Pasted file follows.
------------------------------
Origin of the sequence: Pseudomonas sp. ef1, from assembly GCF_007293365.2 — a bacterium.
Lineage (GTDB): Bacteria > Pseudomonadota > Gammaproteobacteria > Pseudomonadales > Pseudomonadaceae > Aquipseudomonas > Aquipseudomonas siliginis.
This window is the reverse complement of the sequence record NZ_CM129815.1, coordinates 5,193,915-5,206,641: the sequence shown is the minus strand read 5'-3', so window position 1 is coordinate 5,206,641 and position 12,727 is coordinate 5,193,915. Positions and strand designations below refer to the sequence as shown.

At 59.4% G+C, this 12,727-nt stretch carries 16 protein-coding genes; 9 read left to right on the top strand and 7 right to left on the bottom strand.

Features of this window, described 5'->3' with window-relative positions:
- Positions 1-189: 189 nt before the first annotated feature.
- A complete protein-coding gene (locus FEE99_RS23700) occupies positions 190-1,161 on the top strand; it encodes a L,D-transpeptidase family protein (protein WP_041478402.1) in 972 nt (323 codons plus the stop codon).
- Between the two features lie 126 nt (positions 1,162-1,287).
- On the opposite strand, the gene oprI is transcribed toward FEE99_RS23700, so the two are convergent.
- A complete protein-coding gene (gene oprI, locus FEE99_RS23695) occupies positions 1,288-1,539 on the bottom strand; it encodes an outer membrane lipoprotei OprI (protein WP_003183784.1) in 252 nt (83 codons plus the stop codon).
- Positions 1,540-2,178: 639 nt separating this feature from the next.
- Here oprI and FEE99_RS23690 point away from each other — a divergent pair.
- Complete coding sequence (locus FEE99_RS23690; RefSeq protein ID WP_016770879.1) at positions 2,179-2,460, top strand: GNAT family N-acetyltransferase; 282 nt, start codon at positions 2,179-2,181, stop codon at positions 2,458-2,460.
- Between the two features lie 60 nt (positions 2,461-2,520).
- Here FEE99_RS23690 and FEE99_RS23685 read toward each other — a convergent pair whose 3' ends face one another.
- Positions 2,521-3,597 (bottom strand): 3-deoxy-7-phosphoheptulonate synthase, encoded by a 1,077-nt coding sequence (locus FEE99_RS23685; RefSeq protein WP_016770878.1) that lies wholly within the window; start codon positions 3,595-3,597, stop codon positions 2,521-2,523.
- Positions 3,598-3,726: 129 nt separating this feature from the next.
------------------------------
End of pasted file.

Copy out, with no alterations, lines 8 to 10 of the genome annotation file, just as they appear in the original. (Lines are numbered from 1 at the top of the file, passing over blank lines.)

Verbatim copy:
- Between the two features lie 126 nt (positions 1,162-1,287).
- On the opposite strand, the gene oprI is transcribed toward FEE99_RS23700, so the two are convergent.
- A complete protein-coding gene (gene oprI, locus FEE99_RS23695) occupies positions 1,288-1,539 on the bottom strand; it encodes an outer membrane lipoprotei OprI (protein WP_003183784.1) in 252 nt (83 codons plus the stop codon).